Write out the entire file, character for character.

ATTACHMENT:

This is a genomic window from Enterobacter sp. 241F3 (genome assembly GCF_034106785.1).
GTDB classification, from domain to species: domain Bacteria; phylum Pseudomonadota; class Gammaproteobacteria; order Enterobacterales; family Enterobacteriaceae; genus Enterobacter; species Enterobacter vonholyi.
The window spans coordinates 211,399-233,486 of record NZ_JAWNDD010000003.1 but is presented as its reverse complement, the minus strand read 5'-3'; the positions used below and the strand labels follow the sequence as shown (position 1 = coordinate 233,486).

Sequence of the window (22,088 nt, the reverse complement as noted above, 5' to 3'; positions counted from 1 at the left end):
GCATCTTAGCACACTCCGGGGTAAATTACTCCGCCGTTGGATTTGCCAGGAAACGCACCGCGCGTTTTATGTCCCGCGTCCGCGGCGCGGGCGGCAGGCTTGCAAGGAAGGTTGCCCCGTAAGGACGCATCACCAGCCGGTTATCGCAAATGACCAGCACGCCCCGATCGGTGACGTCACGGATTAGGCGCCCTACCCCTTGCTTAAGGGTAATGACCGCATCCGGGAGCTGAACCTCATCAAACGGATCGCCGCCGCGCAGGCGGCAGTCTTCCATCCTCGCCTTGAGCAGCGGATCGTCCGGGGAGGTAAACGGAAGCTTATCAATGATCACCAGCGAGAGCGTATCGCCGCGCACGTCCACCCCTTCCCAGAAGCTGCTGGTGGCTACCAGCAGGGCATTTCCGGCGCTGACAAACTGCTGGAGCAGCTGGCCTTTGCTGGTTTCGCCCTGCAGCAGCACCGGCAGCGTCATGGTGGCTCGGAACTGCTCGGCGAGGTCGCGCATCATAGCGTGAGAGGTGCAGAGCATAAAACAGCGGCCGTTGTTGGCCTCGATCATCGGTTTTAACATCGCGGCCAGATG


This is a genomic window from Enterobacter sp. 241F3 (genome assembly GCF_034106785.1).
GTDB classification, from domain to species: domain Bacteria; phylum Pseudomonadota; class Gammaproteobacteria; order Enterobacterales; family Enterobacteriaceae; genus Enterobacter; species Enterobacter vonholyi.
The window spans coordinates 211,399-233,486 of record NZ_JAWNDD010000003.1 but is presented as its reverse complement, the minus strand read 5'-3'; the positions used below and the strand labels follow the sequence as shown (position 1 = coordinate 233,486).

Sequence of the window (22,088 nt, the reverse complement as noted above, 5' to 3'; positions counted from 1 at the left end):
GCATCTTAGCACACTCCGGGGTAAATTACTCCGCCGTTGGATTTGCCAGGAAACGCACCGCGCGTTTTATGTCCCGCGTCCGCGGCGCGGGCGGCAGGCTTGCAAGGAAGGTTGCCCCGTAAGGACGCATCACCAGCCGGTTATCGCAAATGACCAGCACGCCCCGATCGGTGACGTCACGGATTAGGCGCCCTACCCCTTGCTTAAGGGTAATGACCGCATCCGGGAGCTGAACCTCATCAAACGGATCGCCGCCGCGCAGGCGGCAGTCTTCCATCCTCGCCTTGAGCAGCGGATCGTCCGGGGAGGTAAACGGAAGCTTATCAATGATCACCAGCGAGAGCGTATCGCCGCGCACGTCCACCCCTTCCCAGAAGCTGCTGGTGGCTACCAGCAGGGCATTTCCGGCGCTGACAAACTGCTGGAGCAGCTGGCCTTTGCTGGTTTCGCCCTGCAGCAGCACCGGCAGCGTCATGGTGGCTCGGAACTGCTCGGCGAGGTCGCGCATCATAGCGTGAGAGGTGCAGAGCATAAAACAGCGGCCGTTGTTGGCCTCGATCATCGGTTTTAACATCGCGGCCAGATG